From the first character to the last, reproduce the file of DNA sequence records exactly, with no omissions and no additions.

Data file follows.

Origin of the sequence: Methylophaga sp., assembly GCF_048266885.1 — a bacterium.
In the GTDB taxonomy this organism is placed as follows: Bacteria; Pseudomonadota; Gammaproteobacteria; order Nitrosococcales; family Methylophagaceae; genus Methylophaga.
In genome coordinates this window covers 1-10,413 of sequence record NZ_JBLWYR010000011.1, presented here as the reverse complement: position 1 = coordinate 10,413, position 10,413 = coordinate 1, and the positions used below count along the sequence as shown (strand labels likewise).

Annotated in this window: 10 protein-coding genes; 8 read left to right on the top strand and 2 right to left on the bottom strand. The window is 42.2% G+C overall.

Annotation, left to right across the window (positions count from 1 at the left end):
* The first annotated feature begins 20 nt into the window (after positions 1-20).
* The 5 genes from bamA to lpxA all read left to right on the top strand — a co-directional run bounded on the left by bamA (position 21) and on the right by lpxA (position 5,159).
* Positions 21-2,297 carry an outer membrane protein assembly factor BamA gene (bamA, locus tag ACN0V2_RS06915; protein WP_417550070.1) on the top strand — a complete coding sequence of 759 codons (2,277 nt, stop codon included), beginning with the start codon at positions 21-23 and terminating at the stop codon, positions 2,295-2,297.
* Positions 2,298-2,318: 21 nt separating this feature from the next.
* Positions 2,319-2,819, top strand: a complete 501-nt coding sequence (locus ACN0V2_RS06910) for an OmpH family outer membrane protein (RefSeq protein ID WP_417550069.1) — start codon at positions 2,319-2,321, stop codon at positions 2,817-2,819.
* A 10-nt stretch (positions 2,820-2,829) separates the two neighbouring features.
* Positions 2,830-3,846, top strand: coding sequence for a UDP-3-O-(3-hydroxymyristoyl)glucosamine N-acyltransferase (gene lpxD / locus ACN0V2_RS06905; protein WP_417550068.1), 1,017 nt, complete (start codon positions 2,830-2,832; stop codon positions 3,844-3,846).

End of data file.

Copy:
Origin of the sequence: Methylophaga sp., assembly GCF_048266885.1 — a bacterium.
In the GTDB taxonomy this organism is placed as follows: Bacteria; Pseudomonadota; Gammaproteobacteria; order Nitrosococcales; family Methylophagaceae; genus Methylophaga.
In genome coordinates this window covers 1-10,413 of sequence record NZ_JBLWYR010000011.1, presented here as the reverse complement: position 1 = coordinate 10,413, position 10,413 = coordinate 1, and the positions used below count along the sequence as shown (strand labels likewise).

Annotated in this window: 10 protein-coding genes; 8 read left to right on the top strand and 2 right to left on the bottom strand. The window is 42.2% G+C overall.

Annotation, left to right across the window (positions count from 1 at the left end):
* The first annotated feature begins 20 nt into the window (after positions 1-20).
* The 5 genes from bamA to lpxA all read left to right on the top strand — a co-directional run bounded on the left by bamA (position 21) and on the right by lpxA (position 5,159).
* Positions 21-2,297 carry an outer membrane protein assembly factor BamA gene (bamA, locus tag ACN0V2_RS06915; protein WP_417550070.1) on the top strand — a complete coding sequence of 759 codons (2,277 nt, stop codon included), beginning with the start codon at positions 21-23 and terminating at the stop codon, positions 2,295-2,297.
* Positions 2,298-2,318: 21 nt separating this feature from the next.
* Positions 2,319-2,819, top strand: a complete 501-nt coding sequence (locus ACN0V2_RS06910) for an OmpH family outer membrane protein (RefSeq protein ID WP_417550069.1) — start codon at positions 2,319-2,321, stop codon at positions 2,817-2,819.
* A 10-nt stretch (positions 2,820-2,829) separates the two neighbouring features.
* Positions 2,830-3,846, top strand: coding sequence for a UDP-3-O-(3-hydroxymyristoyl)glucosamine N-acyltransferase (gene lpxD / locus ACN0V2_RS06905; protein WP_417550068.1), 1,017 nt, complete (start codon positions 2,830-2,832; stop codon positions 3,844-3,846).